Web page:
“Trade alone cannot douse the flames of international rivalry. In fact, prosperity often contributes to conflict.”
That’s how U.S. Trade Representative Robert Lighthizer once characterized the risks of allowing China to join the World Trade Organization.
The two decades since he wrote those words have certainly brought prosperity: China is now more than seven times wealthier than it was in 1997, and U.S. per-capita GDP has almost doubled. But, much as he predicted, growth hasn’t encouraged China’s leaders to respect domestic human rights or international obligations. When the economies of Germany and Japan boomed in the late 19th century, it was the prelude not to peace, but to war, he wrote: “It is foolish to think that more trade between the United States and China will resolve the political tensions between us.”
With a trans-Pacific trade war now threatening to shave 0.4 percentage point off global economic growth and 0.9 percentage point from the U.S., Lighthizer is now the man tasked with resolving those tensions ahead of a “hard deadline” of March 1. The question is whether he believes such a resolution is possible, or even desirable.
It’s a job that in many ways he’s been preparing for all his life. He was raised in Ashtabula, Ohio, a Great Lakes port town that rose and then fell – and fell – with the fortunes of the U.S. steel industry. After helping craft President Ronald Reagan’s 1981 tax cuts, he was made deputy trade representative and helped negotiate the series of voluntary export restraints that saw Japanese manufacturers agree to caps on sales of key products to the U.S.
The parallels with that era are striking. As is the case now, the U.S. was experiencing widening trade deficits thanks in part to a strong dollar and rising interest rates. Protectionist sentiment was on the rise. Washington’s greatest economic threat was felt to be an Asian nation with a trade-oriented manufacturing sector and a rapidly aging population. That Reagan-era showdown was followed by a generation of decline for Japan. Could a similar confrontational approach repeat the trick with China?
Those who know Lighthizer describe a man mentally in line with President Donald Trump’s way of thinking on China, perhaps more even than Trump himself. He also has a talent for producing agreements that are limited enough to be acceptable to America’s trading partners, but sizable enough to be signed off by his trade-skeptical boss.
Those skills will be crucial over the coming months. Getting Beijing to the negotiating table is an achievement that many (including this columnist) doubted would pay off as well as it has.
Over the past year China has loosened foreign-investment bars on manufacturing cars, ships and aircraft; allowed foreign companies to build and operate power grids, railways and gas stations; and paved the way toward opening up the financial services sector too. A comprehensive set of new penalties for intellectual-property infringements has raised the prospect of real change in that notorious area, while the industrial-policy ambitions of the Made in China 2025 program may be deferred. Premier Li Keqiang has even floated the idea of winding back forced technology transfers, a bugbear for foreign investors.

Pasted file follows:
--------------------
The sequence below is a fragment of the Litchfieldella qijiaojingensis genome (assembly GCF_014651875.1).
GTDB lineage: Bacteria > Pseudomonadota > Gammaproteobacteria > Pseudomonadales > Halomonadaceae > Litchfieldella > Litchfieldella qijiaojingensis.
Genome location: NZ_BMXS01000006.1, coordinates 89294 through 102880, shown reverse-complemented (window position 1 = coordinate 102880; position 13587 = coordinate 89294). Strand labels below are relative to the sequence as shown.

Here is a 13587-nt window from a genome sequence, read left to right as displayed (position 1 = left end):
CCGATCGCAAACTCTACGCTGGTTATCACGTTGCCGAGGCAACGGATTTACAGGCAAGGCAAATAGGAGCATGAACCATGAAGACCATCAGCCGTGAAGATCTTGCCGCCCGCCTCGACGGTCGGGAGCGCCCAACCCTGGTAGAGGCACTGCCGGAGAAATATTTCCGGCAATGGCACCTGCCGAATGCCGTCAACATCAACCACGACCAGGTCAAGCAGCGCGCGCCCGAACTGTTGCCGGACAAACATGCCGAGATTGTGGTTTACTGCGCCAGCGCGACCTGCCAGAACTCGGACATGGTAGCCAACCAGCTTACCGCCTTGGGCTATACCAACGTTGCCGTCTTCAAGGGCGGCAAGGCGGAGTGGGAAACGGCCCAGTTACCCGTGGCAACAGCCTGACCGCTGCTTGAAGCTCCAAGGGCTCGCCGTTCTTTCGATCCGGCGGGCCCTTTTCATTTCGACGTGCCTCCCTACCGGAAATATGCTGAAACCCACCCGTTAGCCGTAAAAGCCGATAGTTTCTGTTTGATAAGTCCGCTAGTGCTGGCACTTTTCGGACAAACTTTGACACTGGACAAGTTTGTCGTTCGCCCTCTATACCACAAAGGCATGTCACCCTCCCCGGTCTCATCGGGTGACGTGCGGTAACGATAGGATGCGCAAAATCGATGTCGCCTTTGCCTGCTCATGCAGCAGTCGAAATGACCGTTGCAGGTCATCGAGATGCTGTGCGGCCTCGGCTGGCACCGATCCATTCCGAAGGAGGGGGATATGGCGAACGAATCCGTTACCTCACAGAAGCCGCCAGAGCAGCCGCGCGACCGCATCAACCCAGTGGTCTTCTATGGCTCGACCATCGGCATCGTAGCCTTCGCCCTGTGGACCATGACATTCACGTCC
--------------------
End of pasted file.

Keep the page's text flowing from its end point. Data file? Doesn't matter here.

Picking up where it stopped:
At the same time, the success of this year’s trade agreements with South Korea, Mexico and Canada seems bound up with the fact that the deals were essentially minor revisions to existing pacts. In the case of China, both Trump and Lighthizer himself appear to want something much more comprehensive.
Furthermore, the problem in dealing with Beijing has never been about extracting promises, but ensuring they’re carried out. That goes to the heart of the challenges that Washington’s trade diplomacy will face in 2019. Lighthizer’s mastery of trade law and diplomacy, honed in government and in more than 30 years representing the likes of United States Steel Corp. at Skadden, Arps, Slate, Meagher & Flom LLP, isn’t really in doubt. The problem is his control over events.
The Democratic House leadership that will take office next year seems keen to position itself as more hawkish than the Trump administration on China issues, a shift that will make cutting a low-key deal politically hazardous. Beijing is similarly divided, with the modernizers in the Ministry of Commerce still sidelined by statists and President Xi Jinping taking an uncompromising stance. The arrest of Huawei Technologies Co.’s Chief Financial Officer Meng Wanzhou, and Trump’s willingness to link that case to the trade talks, further complicates things.
Meanwhile Lighthizer’s hand is growing weaker with the prospect of a U.S. slowdown and even recession is in the air, while the Federal Reserve continues to raise interest rates. That latter issue, thanks to its effect on the dollar, may be more important to the U.S. trade deficit than anything that Lighthizer can influence.
Finally, there’s the mercurial president who will ultimately decide whether any agreement stands. In striking international deals, trade negotiators typically rely on their confidence about just how far their political masters are prepared to go. Lighthizer doesn’t have that luxury. There’s little doubt that if anyone in this administration has the knowledge and skills to make a deal with China stick and end this great-power trade war, it’s probably Lighthizer. The question is: Does he want to?
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David Fickling is a Bloomberg Opinion columnist covering commodities, as well as industrial and consumer companies. He has been a reporter for Bloomberg News, Dow Jones, the Wall Street Journal, the Financial Times and the Guardian.
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